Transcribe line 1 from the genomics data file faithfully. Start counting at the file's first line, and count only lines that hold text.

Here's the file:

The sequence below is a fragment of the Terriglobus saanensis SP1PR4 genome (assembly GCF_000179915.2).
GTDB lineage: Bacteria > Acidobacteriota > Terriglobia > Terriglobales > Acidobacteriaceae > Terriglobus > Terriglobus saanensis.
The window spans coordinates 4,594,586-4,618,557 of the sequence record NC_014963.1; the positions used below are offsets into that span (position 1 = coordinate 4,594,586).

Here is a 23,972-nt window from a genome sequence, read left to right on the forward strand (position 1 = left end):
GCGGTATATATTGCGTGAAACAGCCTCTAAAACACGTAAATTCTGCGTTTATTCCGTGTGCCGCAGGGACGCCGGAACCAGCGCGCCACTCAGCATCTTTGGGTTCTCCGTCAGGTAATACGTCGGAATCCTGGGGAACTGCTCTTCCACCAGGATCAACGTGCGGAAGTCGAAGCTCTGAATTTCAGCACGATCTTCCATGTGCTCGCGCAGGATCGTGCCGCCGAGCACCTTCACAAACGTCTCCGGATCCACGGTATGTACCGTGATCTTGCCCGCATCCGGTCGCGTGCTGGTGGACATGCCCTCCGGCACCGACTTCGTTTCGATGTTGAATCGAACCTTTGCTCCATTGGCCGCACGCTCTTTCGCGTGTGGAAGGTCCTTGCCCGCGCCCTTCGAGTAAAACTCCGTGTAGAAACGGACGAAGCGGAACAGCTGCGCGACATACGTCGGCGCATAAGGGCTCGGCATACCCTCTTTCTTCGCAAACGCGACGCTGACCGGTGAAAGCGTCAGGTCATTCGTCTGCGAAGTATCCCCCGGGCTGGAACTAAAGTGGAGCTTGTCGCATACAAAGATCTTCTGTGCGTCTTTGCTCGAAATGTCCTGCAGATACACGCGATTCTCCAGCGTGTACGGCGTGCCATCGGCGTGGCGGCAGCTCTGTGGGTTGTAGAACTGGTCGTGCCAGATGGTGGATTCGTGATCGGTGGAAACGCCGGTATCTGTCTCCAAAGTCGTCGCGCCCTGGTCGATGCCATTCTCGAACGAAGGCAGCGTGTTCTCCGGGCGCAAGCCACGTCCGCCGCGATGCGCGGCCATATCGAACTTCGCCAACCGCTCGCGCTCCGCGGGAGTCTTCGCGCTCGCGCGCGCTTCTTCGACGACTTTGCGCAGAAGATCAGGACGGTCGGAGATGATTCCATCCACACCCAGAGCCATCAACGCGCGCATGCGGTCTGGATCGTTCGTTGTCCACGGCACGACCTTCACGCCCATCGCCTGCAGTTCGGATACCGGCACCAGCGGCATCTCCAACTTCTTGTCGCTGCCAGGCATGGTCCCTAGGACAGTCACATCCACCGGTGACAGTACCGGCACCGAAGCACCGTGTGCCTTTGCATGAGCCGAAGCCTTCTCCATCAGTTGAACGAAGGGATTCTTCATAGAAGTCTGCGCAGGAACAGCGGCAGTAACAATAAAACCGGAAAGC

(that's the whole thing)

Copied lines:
The sequence below is a fragment of the Terriglobus saanensis SP1PR4 genome (assembly GCF_000179915.2).